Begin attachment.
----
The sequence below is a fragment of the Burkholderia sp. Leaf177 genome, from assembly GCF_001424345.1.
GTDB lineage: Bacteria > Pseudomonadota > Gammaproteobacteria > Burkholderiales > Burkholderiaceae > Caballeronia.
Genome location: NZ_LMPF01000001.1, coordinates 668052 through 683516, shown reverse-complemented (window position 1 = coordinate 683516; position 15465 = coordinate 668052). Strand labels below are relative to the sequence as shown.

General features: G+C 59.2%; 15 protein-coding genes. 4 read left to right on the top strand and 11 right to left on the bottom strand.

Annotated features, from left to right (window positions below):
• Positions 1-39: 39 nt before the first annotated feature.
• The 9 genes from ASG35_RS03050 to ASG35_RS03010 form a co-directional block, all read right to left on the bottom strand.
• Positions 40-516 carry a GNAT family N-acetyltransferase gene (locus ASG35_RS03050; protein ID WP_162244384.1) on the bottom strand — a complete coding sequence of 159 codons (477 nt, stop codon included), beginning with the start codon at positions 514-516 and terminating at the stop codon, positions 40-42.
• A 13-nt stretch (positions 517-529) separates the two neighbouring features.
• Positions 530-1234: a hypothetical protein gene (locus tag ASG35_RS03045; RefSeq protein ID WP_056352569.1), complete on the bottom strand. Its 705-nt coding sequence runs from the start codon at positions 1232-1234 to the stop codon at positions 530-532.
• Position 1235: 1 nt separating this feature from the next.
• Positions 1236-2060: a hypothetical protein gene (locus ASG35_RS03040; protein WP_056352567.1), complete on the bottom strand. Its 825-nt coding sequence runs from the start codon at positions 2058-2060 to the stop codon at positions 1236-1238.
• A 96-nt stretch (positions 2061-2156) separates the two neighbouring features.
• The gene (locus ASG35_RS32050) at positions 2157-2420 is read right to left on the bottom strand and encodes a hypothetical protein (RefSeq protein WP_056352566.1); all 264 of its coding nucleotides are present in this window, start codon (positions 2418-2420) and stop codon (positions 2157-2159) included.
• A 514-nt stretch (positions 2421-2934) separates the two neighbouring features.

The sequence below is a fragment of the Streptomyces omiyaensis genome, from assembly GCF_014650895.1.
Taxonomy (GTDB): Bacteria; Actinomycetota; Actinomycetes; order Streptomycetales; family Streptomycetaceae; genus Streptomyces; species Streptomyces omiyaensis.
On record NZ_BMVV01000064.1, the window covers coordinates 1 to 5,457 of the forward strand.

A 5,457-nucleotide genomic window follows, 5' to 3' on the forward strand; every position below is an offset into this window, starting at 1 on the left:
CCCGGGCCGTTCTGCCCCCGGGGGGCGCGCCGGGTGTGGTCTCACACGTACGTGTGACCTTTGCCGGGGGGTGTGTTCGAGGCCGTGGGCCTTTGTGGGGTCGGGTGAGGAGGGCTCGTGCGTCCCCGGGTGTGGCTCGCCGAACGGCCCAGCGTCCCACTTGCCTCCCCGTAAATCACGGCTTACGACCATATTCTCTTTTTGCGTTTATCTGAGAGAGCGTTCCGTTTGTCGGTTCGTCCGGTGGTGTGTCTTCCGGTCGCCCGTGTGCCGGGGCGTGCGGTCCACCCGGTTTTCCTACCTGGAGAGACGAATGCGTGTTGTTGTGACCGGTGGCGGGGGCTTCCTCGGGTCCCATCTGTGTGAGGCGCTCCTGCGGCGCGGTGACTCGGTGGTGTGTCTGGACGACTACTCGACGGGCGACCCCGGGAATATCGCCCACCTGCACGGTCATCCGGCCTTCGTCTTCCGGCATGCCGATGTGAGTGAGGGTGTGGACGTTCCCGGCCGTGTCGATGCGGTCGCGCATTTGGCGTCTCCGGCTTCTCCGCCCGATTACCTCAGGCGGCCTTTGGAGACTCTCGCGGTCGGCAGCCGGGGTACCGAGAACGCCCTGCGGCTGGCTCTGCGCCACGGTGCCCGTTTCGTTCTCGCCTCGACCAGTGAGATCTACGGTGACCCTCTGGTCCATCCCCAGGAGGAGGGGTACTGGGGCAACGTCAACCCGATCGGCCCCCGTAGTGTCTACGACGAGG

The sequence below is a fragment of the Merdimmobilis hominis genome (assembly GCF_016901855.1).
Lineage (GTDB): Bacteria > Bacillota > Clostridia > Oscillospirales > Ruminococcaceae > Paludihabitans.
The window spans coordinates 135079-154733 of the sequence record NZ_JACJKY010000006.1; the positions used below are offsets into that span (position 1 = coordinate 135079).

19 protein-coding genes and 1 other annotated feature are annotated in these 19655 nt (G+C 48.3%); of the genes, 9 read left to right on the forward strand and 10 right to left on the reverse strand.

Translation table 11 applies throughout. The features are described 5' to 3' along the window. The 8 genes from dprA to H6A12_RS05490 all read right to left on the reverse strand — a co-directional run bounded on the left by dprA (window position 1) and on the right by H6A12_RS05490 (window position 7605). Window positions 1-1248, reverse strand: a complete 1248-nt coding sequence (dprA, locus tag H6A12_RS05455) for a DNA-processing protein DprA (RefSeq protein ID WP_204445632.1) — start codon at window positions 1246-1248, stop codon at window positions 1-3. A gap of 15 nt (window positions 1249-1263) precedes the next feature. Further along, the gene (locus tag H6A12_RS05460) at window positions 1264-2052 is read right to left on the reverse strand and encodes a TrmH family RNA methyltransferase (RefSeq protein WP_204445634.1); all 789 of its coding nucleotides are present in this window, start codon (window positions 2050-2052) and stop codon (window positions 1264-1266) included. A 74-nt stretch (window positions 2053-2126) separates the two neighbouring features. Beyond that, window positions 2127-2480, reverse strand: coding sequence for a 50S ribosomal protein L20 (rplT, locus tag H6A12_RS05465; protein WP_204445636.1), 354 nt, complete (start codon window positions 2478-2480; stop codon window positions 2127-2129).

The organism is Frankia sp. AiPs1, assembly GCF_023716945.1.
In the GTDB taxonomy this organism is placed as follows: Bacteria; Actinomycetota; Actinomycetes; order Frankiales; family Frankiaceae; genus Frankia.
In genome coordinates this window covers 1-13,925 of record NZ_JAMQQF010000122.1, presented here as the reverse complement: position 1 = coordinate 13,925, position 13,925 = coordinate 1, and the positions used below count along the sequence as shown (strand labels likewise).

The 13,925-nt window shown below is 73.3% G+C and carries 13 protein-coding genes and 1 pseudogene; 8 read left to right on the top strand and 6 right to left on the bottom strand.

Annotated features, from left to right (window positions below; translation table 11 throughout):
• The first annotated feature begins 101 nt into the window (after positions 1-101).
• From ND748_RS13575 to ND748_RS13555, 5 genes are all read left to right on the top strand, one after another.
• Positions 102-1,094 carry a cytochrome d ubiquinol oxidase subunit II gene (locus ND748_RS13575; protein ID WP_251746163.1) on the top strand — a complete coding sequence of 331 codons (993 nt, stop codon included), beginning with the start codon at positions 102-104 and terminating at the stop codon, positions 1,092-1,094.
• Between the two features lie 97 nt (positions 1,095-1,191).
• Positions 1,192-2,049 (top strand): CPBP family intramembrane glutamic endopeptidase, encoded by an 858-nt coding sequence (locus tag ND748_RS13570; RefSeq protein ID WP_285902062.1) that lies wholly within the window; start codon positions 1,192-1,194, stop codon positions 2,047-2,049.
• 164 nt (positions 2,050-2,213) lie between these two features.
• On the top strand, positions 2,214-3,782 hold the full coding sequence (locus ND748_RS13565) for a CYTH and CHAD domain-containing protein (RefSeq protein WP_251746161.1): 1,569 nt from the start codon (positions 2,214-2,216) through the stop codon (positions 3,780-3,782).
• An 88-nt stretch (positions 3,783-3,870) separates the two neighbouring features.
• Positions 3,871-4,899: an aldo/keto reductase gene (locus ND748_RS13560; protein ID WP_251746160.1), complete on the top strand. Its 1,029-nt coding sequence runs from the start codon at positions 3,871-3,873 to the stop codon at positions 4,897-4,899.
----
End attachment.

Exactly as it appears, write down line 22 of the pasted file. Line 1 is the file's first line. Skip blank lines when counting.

Lineage (GTDB): Bacteria > Bacillota > Clostridia > Oscillospirales > Ruminococcaceae > Paludihabitans.